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No offense, but UCLA’s better half under Mick Cronin isn’t defense

UCLA coach Mick Cronin shouts instructions to his players during Thursday's win over Utah at Pauley Pavilion.
UCLA coach Mick Cronin shouts instructions during Thursday’s win over Utah at Pauley Pavilion.
(Marcio Jose Sanchez / Associated Press)

In one final 2020 oddity that Mick Cronin is eager to leave behind, his UCLA defense is lagging far behind its offense.

Cronin has always been known as a defensive coach, his final nine teams at Cincinnati ranking No. 28 or higher nationally in defensive efficiency, according to the metrics of Ken Pomeroy.

The trend changed in Cronin’s first season at UCLA, if only because the Bruins were so atrocious defensively. They ranked No. 112 in defensive efficiency amid a flurry of blown coverages while ranking No. 51 in offensive efficiency, reminding no one of the Bruins of Lonzo Ball.

UCLA heads into 2021 with what’s shaping up as the most efficient offense of Cronin’s career, ranking No. 11 in offensive efficiency. That’s easily on pace to shatter his previous best ranking of No. 34 during the 2016-17 season at Cincinnati.

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It was far from pretty, but UCLA men’s basketball leaned on some timely sharpshooting to remain unbeaten in Pac-12 play with a 72-70 win over Utah.

The tradeoff for an offense that hums, according to Cronin, is coming on the defensive end.

“This group of guys is trying to outscore their opponents because we shoot the ball better and I think they believe in what we’re doing on offense,” Cronin said Thursday night after the Bruins held off Utah 72-70, leaving them with a defensive efficiency ranked No. 68. “To me, that’s the mind-set of the players and that’s why we’re not where we need to be defensively.”

UCLA (6-2 overall, 2-0 Pac-12 Conference) remained tied with Oregon atop the conference standings heading into a Saturday showdown with Colorado (7-2, 1-1) at Pauley Pavilion because it got the stop it needed in the final seconds against the Utes, with guard Jules Bernard intercepting a pass before the clock ran out.

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Highlights from UCLA’s 72-70 win over Utah on Thursday.

Cronin cracked afterward that it was probably the only thing defensively he was happy about. Utah guard Alfonso Plummer scorched the Bruins early and Utes guard Timmy Allen burned them late, the duo combining for 40 points on 15-for-30 shooting. UCLA also gave up 22 points in the paint in the second half after having allowed only six before halftime, a trend that can’t continue if the Bruins intend to withstand the crafty play of Colorado point guard McKinley Wright IV.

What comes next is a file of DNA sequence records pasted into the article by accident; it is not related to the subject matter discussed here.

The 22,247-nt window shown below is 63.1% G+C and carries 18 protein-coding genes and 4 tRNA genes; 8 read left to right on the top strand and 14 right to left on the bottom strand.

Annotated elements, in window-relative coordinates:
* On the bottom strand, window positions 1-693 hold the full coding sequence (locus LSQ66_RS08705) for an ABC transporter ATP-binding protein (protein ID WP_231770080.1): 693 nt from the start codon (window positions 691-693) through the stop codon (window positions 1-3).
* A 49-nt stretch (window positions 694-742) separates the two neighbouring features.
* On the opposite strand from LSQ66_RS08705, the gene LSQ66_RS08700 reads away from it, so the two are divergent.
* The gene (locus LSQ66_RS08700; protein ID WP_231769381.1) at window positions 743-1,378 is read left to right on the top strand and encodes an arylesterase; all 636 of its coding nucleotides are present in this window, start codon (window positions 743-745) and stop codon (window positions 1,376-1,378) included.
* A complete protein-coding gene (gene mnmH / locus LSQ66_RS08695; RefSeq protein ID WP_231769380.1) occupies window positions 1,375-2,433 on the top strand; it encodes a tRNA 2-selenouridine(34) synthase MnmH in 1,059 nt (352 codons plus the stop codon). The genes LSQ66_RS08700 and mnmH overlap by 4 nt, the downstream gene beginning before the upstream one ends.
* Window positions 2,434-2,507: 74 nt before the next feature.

“Our toughness level is nowhere near where it needs to be for us to reach our potential as a team,” Cronin said.

Many of the breakdowns started with the Bruins’ inability to stay in front of their man. Utah also patiently probed the defense, often waiting until late in the shot clock to find an opening created by an inability to sustain attentiveness.

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“They really kept us on defense for 25 seconds many, many times,” Cronin said, “and we didn’t have enough toughness to finish a lot of those possessions.”

Dominique Darius is facing a “win-win” situation in short term with the UCLA women’s basketball team as she makes the quick jump from high school.

Bernard, who has emerged as the Bruins’ best perimeter defender, provided a rare defensive highlight when he helped lock down Plummer after a hot start in which Plummer made his first five shots. UCLA guard Johnny Juzang started the game on Plummer and acknowledged afterward that he should have played him tighter, forcing him to drive to the basket.

It was just one of many regrets to go around.

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“As a coaching staff and as a team,” Cronin said, “we’ve got to look in the mirror to become a better defensive team.”

Up next for UCLA: Colorado on Monday

When: 5 p.m.

Where: Pauley Pavilion.

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On the air: TV: Pac-12 Networks; Radio: 570.

Update: UCLA guard Chris Smith’s status remained unknown for the game after he suffered a bruised left knee late in the first half against Utah. He returned in the second half, making a pivotal three-pointer, before exiting again in the final minute. His absence would be a big factor against Colorado given the success he had as part of the Bruins’ sweep of the Buffaloes last season, scoring a career-high 30 points in the first matchup before making a career-high four three-pointers on the way to 14 points in the second matchup. “He’s obviously an essential piece to our team,” Bernard said. “But if we can’t have him the next game, we’re just gonna next man up. We have a lot of great players who do a lot for our team so we just got to sort of try to fill in that gap as best as possible.”


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